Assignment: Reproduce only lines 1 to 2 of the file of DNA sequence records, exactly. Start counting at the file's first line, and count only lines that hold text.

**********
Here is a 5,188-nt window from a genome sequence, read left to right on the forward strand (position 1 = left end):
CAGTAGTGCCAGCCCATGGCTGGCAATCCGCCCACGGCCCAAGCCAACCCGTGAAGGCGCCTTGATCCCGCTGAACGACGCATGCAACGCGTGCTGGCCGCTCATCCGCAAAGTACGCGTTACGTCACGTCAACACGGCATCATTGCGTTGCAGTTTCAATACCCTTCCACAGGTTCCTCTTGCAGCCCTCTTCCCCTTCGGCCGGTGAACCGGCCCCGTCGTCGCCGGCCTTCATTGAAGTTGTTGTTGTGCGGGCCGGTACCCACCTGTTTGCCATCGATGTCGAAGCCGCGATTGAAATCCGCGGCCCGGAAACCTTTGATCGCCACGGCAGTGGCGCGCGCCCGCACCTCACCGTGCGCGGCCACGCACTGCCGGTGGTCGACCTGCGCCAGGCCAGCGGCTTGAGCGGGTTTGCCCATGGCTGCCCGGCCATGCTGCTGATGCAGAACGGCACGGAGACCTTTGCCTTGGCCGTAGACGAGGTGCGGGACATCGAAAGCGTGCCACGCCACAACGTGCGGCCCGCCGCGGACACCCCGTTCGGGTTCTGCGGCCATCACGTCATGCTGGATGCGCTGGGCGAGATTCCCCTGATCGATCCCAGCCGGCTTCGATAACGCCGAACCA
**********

Here is a 5,188-nt window from a genome sequence, read left to right on the forward strand (position 1 = left end):
CAGTAGTGCCAGCCCATGGCTGGCAATCCGCCCACGGCCCAAGCCAACCCGTGAAGGCGCCTTGATCCCGCTGAACGACGCATGCAACGCGTGCTGGCCGCTCATCCGCAAAGTACGCGTTACGTCACGTCAACACGGCATCATTGCGTTGCAGTTTCAATACCCTTCCACAGGTTCCTCTTGCAGCCCTCTTCCCCTTCGGCCGGTGAACCGGCCCCGTCGTCGCCGGCCTTCATTGAAGTTGTTGTTGTGCGGGCCGGTACCCACCTGTTTGCCATCGATGTCGAAGCCGCGATTGAAATCCGCGGCCCGGAAACCTTTGATCGCCACGGCAGTGGCGCGCGCCCGCACCTCACCGTGCGCGGCCACGCACTGCCGGTGGTCGACCTGCGCCAGGCCAGCGGCTTGAGCGGGTTTGCCCATGGCTGCCCGGCCATGCTGCTGATGCAGAACGGCACGGAGACCTTTGCCTTGGCCGTAGACGAGGTGCGGGACATCGAAAGCGTGCCACGCCACAACGTGCGGCCCGCCGCGGACACCCCGTTCGGGTTCTGCGGCCATCACGTCATGCTGGATGCGCTGGGCGAGATTCCCCTGATCGATCCCAGCCGGCTTCGATAACGCCGAACCA